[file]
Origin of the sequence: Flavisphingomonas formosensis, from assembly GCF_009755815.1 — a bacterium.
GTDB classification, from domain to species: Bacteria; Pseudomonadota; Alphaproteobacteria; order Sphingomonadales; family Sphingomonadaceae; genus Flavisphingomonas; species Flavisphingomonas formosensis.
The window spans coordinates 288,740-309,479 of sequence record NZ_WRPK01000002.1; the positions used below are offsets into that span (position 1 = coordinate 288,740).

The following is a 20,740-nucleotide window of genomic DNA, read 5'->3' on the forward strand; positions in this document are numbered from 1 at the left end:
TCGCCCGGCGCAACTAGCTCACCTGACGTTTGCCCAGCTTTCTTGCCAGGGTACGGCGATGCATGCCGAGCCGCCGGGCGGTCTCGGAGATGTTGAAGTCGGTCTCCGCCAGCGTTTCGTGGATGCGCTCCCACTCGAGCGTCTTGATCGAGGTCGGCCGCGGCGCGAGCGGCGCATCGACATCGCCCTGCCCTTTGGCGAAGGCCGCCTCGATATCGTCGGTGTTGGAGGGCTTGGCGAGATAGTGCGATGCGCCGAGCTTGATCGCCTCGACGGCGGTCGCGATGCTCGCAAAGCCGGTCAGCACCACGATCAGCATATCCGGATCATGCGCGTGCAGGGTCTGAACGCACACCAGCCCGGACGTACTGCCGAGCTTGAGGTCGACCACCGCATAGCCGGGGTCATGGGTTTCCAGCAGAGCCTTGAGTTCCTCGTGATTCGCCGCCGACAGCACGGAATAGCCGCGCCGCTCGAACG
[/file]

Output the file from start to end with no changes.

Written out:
Origin of the sequence: Flavisphingomonas formosensis, from assembly GCF_009755815.1 — a bacterium.
GTDB classification, from domain to species: Bacteria; Pseudomonadota; Alphaproteobacteria; order Sphingomonadales; family Sphingomonadaceae; genus Flavisphingomonas; species Flavisphingomonas formosensis.
The window spans coordinates 288,740-309,479 of sequence record NZ_WRPK01000002.1; the positions used below are offsets into that span (position 1 = coordinate 288,740).

The following is a 20,740-nucleotide window of genomic DNA, read 5'->3' on the forward strand; positions in this document are numbered from 1 at the left end:
TCGCCCGGCGCAACTAGCTCACCTGACGTTTGCCCAGCTTTCTTGCCAGGGTACGGCGATGCATGCCGAGCCGCCGGGCGGTCTCGGAGATGTTGAAGTCGGTCTCCGCCAGCGTTTCGTGGATGCGCTCCCACTCGAGCGTCTTGATCGAGGTCGGCCGCGGCGCGAGCGGCGCATCGACATCGCCCTGCCCTTTGGCGAAGGCCGCCTCGATATCGTCGGTGTTGGAGGGCTTGGCGAGATAGTGCGATGCGCCGAGCTTGATCGCCTCGACGGCGGTCGCGATGCTCGCAAAGCCGGTCAGCACCACGATCAGCATATCCGGATCATGCGCGTGCAGGGTCTGAACGCACACCAGCCCGGACGTACTGCCGAGCTTGAGGTCGACCACCGCATAGCCGGGGTCATGGGTTTCCAGCAGAGCCTTGAGTTCCTCGTGATTCGCCGCCGACAGCACGGAATAGCCGCGCCGCTCGAACG